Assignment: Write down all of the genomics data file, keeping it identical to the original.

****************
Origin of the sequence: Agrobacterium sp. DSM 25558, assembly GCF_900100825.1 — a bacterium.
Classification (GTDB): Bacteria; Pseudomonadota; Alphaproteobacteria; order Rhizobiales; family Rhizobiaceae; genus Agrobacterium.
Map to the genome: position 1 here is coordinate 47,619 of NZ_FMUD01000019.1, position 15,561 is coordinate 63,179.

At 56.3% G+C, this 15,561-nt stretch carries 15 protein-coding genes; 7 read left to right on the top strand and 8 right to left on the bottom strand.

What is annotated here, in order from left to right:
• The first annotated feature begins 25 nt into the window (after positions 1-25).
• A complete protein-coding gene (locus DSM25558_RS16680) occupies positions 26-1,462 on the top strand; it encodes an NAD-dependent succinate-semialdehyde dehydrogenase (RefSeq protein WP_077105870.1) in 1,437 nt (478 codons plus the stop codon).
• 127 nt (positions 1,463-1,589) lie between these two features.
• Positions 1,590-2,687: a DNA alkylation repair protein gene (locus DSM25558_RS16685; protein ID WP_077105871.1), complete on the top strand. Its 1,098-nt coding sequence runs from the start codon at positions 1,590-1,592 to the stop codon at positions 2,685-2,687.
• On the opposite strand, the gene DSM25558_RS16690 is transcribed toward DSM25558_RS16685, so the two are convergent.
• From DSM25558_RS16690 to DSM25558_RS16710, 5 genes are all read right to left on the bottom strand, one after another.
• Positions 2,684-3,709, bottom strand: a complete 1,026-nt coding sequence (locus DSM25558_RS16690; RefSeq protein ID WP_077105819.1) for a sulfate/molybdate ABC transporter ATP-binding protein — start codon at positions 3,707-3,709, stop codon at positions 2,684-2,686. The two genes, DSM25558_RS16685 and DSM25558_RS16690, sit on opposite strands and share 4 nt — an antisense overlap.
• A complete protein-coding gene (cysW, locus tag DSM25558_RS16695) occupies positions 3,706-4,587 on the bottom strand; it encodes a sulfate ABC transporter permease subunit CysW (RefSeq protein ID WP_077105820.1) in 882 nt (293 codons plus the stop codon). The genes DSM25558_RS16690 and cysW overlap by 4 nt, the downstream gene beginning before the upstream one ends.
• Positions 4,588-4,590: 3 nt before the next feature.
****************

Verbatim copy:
Origin of the sequence: Agrobacterium sp. DSM 25558, assembly GCF_900100825.1 — a bacterium.
Classification (GTDB): Bacteria; Pseudomonadota; Alphaproteobacteria; order Rhizobiales; family Rhizobiaceae; genus Agrobacterium.
Map to the genome: position 1 here is coordinate 47,619 of NZ_FMUD01000019.1, position 15,561 is coordinate 63,179.

At 56.3% G+C, this 15,561-nt stretch carries 15 protein-coding genes; 7 read left to right on the top strand and 8 right to left on the bottom strand.

What is annotated here, in order from left to right:
• The first annotated feature begins 25 nt into the window (after positions 1-25).
• A complete protein-coding gene (locus DSM25558_RS16680) occupies positions 26-1,462 on the top strand; it encodes an NAD-dependent succinate-semialdehyde dehydrogenase (RefSeq protein WP_077105870.1) in 1,437 nt (478 codons plus the stop codon).
• 127 nt (positions 1,463-1,589) lie between these two features.
• Positions 1,590-2,687: a DNA alkylation repair protein gene (locus DSM25558_RS16685; protein ID WP_077105871.1), complete on the top strand. Its 1,098-nt coding sequence runs from the start codon at positions 1,590-1,592 to the stop codon at positions 2,685-2,687.
• On the opposite strand, the gene DSM25558_RS16690 is transcribed toward DSM25558_RS16685, so the two are convergent.
• From DSM25558_RS16690 to DSM25558_RS16710, 5 genes are all read right to left on the bottom strand, one after another.
• Positions 2,684-3,709, bottom strand: a complete 1,026-nt coding sequence (locus DSM25558_RS16690; RefSeq protein ID WP_077105819.1) for a sulfate/molybdate ABC transporter ATP-binding protein — start codon at positions 3,707-3,709, stop codon at positions 2,684-2,686. The two genes, DSM25558_RS16685 and DSM25558_RS16690, sit on opposite strands and share 4 nt — an antisense overlap.
• A complete protein-coding gene (cysW, locus tag DSM25558_RS16695) occupies positions 3,706-4,587 on the bottom strand; it encodes a sulfate ABC transporter permease subunit CysW (RefSeq protein ID WP_077105820.1) in 882 nt (293 codons plus the stop codon). The genes DSM25558_RS16690 and cysW overlap by 4 nt, the downstream gene beginning before the upstream one ends.
• Positions 4,588-4,590: 3 nt before the next feature.